Scottish independence: Civility returns to the campaign as polls narrow further
“It’s lovely to be back on my Irn-Bru crates,” cries Jim Murphy, leaping onto the plastic containers he is using as his soapbox as the cheering crowd gathered around him holding their No Thanks placards aloft. “Welcome back,” someone shouts.
Despite poll findings showing that supporters of independence are closer to realising their dream than ever before, the Labour MP resumed his speaking tour of 100 streets across Scotland yesterday to a rapturous reception from hundreds of Better Together supporters in central Edinburgh.
The 47-year-old was forced to suspend his journey last week after being egged as he addressed a crowd in the Fife town of Kirkcaldy, claiming that the Yes Campaign was orchestrating a “mob atmosphere” and intimidating undecided voters.
Embarrassingly, on the way to his soapbox, Mr Murphy had to dodge a tabloid journalist wearing a chicken costume. “I’m not a fearty, I’m not a coward – it was a matter of public safety,” he protested when asked why he had stopped his tour.
But there was little chance of a repeat of the hectoring in the genteel surroundings of Edinburgh’s Royal Scottish Academy, where only a handful of Yes supporters were in evidence. One heckler who shouted “You are being deceived” during Mr Murphy’s speech was immediately cowed into silence by a quiet word from a police officer and the involvement of an elderly woman nearby, who told him viciously to “shut up”.
Mr Murphy suggested afterwards that the lack of Yes supporters was further evidence of dark forces at work. “Whoever turned on that noisy tap of aggressive behaviour has quietly turned it off again. I congratulate them,” he told reporters with a wink.
But David Coutts, one of the few Yes voters present, said there was a more obvious reason for the friendly crowd. “The people here today don’t reflect the views of the normal people of Scotland,” said the former Citizen’s Advice worker. “This is like a meeting of the CBI. I recognise three bank managers, a former Lord Provost, two Conservative councillors and three members of the House of Lords.”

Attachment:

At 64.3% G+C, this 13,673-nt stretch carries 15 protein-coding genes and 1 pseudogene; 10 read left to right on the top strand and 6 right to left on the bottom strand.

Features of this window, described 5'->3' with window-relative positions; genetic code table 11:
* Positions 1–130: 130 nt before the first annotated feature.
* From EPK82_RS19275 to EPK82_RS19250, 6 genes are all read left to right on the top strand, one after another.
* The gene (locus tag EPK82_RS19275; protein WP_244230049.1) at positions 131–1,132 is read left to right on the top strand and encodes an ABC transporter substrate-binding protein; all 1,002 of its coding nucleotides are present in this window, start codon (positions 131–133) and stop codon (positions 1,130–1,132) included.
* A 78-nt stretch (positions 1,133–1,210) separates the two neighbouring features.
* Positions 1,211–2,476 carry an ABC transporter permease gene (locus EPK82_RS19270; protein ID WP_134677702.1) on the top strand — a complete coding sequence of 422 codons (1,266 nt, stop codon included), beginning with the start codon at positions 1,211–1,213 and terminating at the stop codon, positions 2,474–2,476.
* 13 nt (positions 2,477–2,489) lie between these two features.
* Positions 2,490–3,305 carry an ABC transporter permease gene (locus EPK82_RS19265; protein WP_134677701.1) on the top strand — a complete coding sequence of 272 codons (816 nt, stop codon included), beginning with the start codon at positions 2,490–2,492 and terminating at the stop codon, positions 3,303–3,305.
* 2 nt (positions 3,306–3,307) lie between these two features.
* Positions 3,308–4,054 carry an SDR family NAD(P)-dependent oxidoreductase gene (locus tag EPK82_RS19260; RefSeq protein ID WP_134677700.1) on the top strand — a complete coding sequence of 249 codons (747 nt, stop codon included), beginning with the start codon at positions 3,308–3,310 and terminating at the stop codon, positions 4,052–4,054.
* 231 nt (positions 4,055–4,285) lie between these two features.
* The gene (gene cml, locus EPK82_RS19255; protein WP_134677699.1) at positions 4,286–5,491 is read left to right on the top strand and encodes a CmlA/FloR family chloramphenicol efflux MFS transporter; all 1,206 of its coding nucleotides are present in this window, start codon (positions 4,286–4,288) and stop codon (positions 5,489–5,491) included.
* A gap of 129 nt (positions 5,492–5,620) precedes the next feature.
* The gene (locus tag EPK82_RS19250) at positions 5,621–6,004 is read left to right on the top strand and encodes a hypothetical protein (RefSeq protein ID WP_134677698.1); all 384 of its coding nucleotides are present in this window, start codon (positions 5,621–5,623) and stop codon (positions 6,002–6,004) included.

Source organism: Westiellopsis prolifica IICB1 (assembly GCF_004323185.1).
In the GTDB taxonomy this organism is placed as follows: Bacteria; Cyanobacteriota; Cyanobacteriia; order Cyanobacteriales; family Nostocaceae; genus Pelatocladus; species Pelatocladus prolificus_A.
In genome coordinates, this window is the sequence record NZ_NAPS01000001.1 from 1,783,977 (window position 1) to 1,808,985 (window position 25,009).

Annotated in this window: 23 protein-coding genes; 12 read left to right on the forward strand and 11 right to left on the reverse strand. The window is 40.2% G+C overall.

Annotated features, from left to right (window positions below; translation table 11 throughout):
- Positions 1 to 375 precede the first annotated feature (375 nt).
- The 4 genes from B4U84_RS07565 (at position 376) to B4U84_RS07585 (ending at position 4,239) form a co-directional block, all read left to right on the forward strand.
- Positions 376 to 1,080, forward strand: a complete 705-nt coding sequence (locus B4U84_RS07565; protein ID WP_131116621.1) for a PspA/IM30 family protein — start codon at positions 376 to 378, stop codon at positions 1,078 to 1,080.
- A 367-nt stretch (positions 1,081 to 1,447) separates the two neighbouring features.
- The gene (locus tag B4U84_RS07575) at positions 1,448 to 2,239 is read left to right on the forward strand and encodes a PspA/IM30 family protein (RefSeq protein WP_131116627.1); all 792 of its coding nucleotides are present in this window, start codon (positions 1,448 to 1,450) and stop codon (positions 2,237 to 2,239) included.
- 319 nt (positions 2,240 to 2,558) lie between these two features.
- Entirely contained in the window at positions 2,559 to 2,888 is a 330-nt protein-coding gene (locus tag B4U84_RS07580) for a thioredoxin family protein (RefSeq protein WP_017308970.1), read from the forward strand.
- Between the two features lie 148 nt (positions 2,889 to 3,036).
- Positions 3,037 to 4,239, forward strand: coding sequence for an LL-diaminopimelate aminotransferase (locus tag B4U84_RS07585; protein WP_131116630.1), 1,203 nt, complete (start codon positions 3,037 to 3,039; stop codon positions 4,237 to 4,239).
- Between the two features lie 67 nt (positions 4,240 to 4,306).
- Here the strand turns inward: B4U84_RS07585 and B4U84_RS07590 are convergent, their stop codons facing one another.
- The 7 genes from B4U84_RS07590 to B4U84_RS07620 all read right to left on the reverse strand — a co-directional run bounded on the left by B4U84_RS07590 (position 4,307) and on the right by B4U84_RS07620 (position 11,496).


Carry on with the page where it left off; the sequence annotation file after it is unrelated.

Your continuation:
Behind Mr Murphy’s energy and the jubilant atmosphere lay a definite undercurrent of concern. A YouGov poll published today showed that support for independence has increased by eight points in the last month, reducing the No lead to just six points. The results were immediately hailed as a “breakthrough” by Yes campaigners.
Mr Murphy’s attempts to brush off the suggestion that momentum was now with supporters of independence did not sound convincing. “I am confident we can win. Polls come and go. We’ve got a long way to go, there are a lot of arguments still to be had,” he said. “The No campaign is in the lead and if you ask me which campaign I’d rather be with… then I’d rather be with the leading campaign.”
Among the crowd of nervous No voters was office worker Alison Walker. “I’m worried about the whole thing, to be quite honest. The unfortunate thing is that there’s a lot of people who still haven’t made up their minds, and that’s going to sway it one way or another. It’s very difficult to predict at this stage.”
She was also critical of Better Together’s tactics, saying it had focused heavily on “glamorous campaigns” rather than appealing directly to voters like Mr Murphy. “He’s the only one who’s had the bottle and the guts to come out and do it, and that’s unfortunate,” she said.
Alex Salmond, Scotland’s First Minister, said the poll results were “very encouraging”, adding: “I have always thought we would win.”
But Downing Street insisted that there would be no change in tactics from the Government. “We have always said from the outset that there is never room for complacency, but of course the only poll that counts is the referendum itself,” the Prime Minister’s official spokesman said.
Another thing worrying No voters is the idea that their voices has been drowned out of the debate by the more vocal, aggressive Yes side. David Lilburn, 32, a doctor and medical researcher, said he knew people who had registered for postal ballots because they were worried about potential hostility outside polling stations.
“I do feel that the Yes campaign has been quite in your face at times,” he said. “I’ve got quite a few friends who are Yes voters who’ve labelled me as a ‘shitebag’ because I don’t want to vote for independence. It does make me hesitant to even put a post on Facebook, which is a real shame.”
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